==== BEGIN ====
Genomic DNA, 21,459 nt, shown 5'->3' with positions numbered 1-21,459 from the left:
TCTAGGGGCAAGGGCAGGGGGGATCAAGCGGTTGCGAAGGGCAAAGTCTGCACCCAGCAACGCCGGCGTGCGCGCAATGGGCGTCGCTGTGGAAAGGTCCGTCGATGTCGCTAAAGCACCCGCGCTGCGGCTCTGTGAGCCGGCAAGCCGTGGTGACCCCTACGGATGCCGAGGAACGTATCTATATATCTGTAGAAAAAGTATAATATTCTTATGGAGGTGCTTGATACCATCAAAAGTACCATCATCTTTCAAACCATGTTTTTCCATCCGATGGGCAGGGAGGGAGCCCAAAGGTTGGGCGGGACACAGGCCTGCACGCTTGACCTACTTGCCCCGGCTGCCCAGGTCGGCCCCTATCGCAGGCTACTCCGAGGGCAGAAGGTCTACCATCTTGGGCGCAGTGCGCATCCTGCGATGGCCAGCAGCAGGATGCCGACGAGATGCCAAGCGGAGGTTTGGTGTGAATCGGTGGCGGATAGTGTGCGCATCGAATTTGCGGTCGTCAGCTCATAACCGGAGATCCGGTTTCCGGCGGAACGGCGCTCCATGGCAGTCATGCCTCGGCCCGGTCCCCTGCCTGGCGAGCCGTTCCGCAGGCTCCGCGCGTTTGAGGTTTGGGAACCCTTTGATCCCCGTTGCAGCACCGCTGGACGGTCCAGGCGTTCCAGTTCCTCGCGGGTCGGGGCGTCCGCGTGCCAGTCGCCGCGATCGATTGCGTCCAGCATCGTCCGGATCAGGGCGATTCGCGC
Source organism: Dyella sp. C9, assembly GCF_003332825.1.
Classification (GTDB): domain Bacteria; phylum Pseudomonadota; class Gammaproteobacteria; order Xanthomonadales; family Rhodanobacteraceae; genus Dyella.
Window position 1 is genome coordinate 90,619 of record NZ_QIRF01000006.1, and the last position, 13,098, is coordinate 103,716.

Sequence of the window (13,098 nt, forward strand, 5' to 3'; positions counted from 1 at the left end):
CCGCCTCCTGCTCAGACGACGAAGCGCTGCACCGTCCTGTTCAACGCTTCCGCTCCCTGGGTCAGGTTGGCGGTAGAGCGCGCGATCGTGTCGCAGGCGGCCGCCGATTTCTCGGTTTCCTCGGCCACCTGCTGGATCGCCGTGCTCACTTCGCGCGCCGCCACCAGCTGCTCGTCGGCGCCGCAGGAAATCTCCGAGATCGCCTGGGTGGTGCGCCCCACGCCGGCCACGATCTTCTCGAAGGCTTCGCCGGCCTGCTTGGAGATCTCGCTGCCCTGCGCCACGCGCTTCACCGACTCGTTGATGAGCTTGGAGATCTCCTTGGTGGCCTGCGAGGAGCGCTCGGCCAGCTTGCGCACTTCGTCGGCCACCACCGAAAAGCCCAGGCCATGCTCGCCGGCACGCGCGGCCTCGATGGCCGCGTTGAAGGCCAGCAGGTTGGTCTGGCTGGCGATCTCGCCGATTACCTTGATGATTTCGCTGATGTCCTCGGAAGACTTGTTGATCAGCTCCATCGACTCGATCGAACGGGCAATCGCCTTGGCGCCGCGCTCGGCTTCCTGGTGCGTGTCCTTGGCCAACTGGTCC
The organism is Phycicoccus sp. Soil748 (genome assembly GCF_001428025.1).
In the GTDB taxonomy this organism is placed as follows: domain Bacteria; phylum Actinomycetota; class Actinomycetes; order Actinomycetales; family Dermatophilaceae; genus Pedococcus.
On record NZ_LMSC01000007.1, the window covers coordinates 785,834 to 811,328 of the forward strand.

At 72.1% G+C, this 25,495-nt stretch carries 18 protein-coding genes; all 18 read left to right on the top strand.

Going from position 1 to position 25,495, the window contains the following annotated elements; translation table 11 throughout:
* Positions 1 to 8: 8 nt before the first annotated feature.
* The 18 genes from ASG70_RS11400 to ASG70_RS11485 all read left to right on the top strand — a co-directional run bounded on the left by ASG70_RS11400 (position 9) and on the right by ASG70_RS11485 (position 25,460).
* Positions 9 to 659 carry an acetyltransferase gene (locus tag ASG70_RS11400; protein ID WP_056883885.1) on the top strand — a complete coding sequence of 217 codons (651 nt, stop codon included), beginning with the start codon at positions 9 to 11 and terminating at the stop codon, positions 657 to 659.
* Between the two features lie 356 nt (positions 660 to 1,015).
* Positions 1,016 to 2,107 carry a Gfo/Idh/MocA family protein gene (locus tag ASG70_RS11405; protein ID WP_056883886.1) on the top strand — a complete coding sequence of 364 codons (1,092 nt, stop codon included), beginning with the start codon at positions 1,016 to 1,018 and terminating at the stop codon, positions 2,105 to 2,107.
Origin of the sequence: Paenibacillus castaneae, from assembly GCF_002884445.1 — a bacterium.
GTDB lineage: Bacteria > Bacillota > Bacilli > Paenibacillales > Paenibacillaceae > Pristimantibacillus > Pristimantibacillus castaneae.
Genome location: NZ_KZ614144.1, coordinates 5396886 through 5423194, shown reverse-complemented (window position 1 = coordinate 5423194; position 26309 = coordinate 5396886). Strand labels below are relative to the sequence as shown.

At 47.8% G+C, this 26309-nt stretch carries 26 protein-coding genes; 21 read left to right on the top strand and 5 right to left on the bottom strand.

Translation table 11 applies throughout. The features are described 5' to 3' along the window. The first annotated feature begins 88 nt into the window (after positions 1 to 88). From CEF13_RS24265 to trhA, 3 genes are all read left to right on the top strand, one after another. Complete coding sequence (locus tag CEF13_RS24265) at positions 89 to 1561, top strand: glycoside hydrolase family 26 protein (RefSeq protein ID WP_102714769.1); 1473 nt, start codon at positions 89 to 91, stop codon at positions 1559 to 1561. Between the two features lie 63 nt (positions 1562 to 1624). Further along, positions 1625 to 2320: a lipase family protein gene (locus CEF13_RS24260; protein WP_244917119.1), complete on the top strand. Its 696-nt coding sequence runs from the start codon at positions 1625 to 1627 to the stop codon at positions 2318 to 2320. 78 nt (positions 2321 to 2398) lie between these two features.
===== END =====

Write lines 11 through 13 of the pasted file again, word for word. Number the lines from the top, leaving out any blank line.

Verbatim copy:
At 72.1% G+C, this 25,495-nt stretch carries 18 protein-coding genes; all 18 read left to right on the top strand.

Going from position 1 to position 25,495, the window contains the following annotated elements; translation table 11 throughout:
* Positions 1 to 8: 8 nt before the first annotated feature.